Westlake Cocktail

  • 2 oz bourbon
  • 1 oz St. Germain liqueur
  • 3 dashes orange bitters

Combine the ingredients in a mixing glass and stir to combine and chill.  Strain into a rocks glass over cracked ice or ice cubes.  Garnish with a big, oversized orange peel.

Oh, yeah…this is a lovely blend of elderflower, orange and smokey bourbon flavors.  It’s very well balanced, not too sweet but yet the St. Germain is prominent.  I used Maker’s Mark for this cocktail, but I’m sure any quality bourbon would work well.

Tonight I wanted to continue the theme and did a search on the web for St. Germain cocktails.  I found this one, and though it was very similar to the Westlake, I decided to try it so that I could compare and contrast.

  Elderflower Manhattan

  • 2 oz bourbon
  • 1 oz St. Germain liqueur
  • 1/2 oz dry vermouth
  • 2 dashes Agnosturo bitters

Combine the ingredients in a mixing glass and stir to combine and chill.  Strain into a cocktail glass and garnish with a cherry.

Very, very nice.  This is a twist on a perfect Manhattan, with the St. Germain filling in for sweet vermouth.  With the dry vermouth this is a bit more boozy than the Westlake since it is drier.  I could drink way too many of these in one sitting – its just that right mix of sweet and dry.

Give these two takes on bourbon and St. Germain a try and let me know which you liked best.

Cheers!

Day 256, Cocktail 255

About this time of year, as the reality of January sets in, I can’t help but think how much nicer it would be to be in Florida for the next couple of months.  I mean, what’s better than getting the bikini on while still on the train as it thunders south?  So after a quick search online I came up with Thursday’s cocktail, which  was enjoyed at Ivee’s while I was playing trivia.  Davey did a great job of mixing this one up for me while I defended my status as the trivia guru.  One sip and I felt warm all over (and a bit smarter as well).

  Florida Special

  • 1-1/2 oz white rum
  • 3/4 oz pineapple juice
  • 1/4 oz dry vermouth
  • 1/4 oz sweet vermouth

Combine all the ingredients in a shaker and shake to mix and chill.  Strain into a chilled cocktail glass.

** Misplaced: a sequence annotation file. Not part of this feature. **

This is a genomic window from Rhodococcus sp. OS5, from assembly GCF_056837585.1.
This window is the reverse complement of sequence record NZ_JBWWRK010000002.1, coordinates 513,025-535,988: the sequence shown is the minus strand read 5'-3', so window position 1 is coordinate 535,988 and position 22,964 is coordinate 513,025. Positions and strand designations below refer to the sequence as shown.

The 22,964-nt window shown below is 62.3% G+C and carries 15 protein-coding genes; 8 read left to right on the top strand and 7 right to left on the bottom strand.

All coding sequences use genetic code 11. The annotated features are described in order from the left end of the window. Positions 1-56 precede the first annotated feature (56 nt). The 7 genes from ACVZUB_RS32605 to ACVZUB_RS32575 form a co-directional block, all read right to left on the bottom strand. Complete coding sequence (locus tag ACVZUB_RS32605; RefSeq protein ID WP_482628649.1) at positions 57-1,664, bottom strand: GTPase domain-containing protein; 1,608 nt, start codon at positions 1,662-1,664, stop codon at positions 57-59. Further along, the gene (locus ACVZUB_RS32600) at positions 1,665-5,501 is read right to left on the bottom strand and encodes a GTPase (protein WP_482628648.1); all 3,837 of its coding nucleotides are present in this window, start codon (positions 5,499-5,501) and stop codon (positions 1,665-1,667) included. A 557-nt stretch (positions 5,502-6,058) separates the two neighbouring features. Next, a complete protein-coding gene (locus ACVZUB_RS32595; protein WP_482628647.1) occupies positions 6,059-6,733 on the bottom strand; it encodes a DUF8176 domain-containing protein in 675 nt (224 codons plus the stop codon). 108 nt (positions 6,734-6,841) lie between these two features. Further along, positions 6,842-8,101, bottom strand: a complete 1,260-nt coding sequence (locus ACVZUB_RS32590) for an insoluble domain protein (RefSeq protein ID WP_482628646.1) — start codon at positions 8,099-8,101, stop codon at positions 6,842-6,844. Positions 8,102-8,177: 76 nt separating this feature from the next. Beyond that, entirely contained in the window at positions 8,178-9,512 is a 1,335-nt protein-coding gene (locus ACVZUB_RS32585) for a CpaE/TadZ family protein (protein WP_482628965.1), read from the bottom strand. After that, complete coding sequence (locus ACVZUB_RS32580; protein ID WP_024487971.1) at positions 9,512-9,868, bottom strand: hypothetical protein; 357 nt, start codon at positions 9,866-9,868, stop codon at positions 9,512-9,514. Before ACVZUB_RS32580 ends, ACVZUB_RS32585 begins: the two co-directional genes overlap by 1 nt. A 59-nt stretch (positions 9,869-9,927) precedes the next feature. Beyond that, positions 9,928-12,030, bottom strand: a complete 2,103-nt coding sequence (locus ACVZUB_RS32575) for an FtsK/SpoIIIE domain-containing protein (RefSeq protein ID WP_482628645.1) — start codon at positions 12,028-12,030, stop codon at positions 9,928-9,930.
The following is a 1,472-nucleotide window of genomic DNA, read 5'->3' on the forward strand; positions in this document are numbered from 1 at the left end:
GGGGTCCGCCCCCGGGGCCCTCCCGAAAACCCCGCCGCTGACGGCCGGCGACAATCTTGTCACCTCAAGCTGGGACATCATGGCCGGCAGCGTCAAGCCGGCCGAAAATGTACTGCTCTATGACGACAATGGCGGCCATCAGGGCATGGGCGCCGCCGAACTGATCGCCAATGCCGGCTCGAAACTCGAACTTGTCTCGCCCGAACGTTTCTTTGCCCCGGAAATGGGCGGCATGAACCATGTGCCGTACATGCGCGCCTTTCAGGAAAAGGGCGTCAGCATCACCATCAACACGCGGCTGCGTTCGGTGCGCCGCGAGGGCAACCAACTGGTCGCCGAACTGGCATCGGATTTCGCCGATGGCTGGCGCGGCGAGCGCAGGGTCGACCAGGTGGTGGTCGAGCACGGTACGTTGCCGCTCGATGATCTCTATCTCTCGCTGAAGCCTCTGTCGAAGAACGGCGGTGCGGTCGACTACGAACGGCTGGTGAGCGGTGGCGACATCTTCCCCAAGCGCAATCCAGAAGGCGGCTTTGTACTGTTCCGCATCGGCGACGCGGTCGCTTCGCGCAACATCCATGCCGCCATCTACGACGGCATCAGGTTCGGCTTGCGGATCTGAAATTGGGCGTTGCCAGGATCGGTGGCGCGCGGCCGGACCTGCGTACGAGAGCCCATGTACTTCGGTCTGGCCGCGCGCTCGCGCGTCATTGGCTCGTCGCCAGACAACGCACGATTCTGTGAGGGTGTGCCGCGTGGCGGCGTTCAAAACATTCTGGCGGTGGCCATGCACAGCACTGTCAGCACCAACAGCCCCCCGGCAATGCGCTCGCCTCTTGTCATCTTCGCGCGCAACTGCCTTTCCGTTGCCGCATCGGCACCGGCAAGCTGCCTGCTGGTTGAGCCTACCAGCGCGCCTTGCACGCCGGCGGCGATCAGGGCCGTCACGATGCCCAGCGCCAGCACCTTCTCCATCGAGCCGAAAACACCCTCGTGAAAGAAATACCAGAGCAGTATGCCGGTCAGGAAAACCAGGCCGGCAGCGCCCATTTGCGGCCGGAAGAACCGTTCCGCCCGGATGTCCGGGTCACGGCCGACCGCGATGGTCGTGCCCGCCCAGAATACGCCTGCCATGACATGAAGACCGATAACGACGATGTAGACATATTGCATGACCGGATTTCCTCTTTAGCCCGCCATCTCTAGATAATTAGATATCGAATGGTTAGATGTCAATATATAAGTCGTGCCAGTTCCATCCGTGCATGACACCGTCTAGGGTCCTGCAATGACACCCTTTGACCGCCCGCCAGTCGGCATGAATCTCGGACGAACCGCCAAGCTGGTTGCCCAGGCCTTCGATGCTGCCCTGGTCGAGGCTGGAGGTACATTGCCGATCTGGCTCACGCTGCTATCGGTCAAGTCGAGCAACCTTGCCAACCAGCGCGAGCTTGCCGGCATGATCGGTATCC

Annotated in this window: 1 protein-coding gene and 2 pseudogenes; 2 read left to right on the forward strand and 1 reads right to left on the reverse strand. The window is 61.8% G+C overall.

A very nice, well balanced cocktail.  The dry vermouth cuts the natural sweetness of the pineapple juice, keeping this drink from becoming syrupy and overly sweet, especially if you are going to have more than one.  The rum is there, as is the sweet vermouth, providing a multi-layered flavor effect.  I definately had Florida’s beaches in mind as I sipped this during the evening.

Cheers!

Day 247, Cocktails 244 & 245

New Year’s Eve is rapidly approaching and I’ve been getting ready for first ever New Year’s Eve party at the Twilight Lounge.  Not that it’s the first New Year’s Eve party we’ve ever hosted, just the first at the Lounge mind you.  Although we haven’t decided yet what to wear on Friday night, I think Josephine Baker has the right idea.  If there is ever a night to wear a tuxedo, it’s New Year’s Eve!

So, on Tuesday, I was idly perusing The Martini Book when I stumbled upon a cocktail called the Tuxedo.  Perfect for my needs, heh?  When I saw maraschino liqueur and orange bitters I just knew I’d have to try it.

  Tuxedo

  • 2 oz vodka
  • 1-1/2 oz dry vermouth
  • 1/8 oz maraschino liqueur
  • 4 dashes orange bitters

Combine all the ingredients in a mixing glass and stir.  Strain into a chilled coupe and garnish with an orange twist.

Mmmmm, this is pretty good.  It combines two of my favorite flavors, the maraschino liqueur and orange bitters.  However, as I sipped it I had a tough time really getting the maraschino flavors to come forward.  They were hidden by the vermouth, at least to my taste buds.  So, for round two I headed back to the bar and tinkered and came up with an improved (at least in my humble opinion) Tuxedo.

  Tuxedo Deluxe

  • 2 oz vodka
  • 1 oz dry vermouth
  • 1/4 oz maraschino liqueur
  • 4 dashes orange bitters

Combine all the ingredients in a mixing glass and stir.  Strain into a chilled coupe and garnish with an orange twist.

Now we’re cooking!  This was the just right blend of vermouth, maraschino and bitters, swimming in a pool of vodka.  I loved this drink and will probably have one on New Year’s Eve! 

Do you have a favorite that you’ve made your own by tinkering with it?  If so, let me know, I’d love to try it out!

Cheers!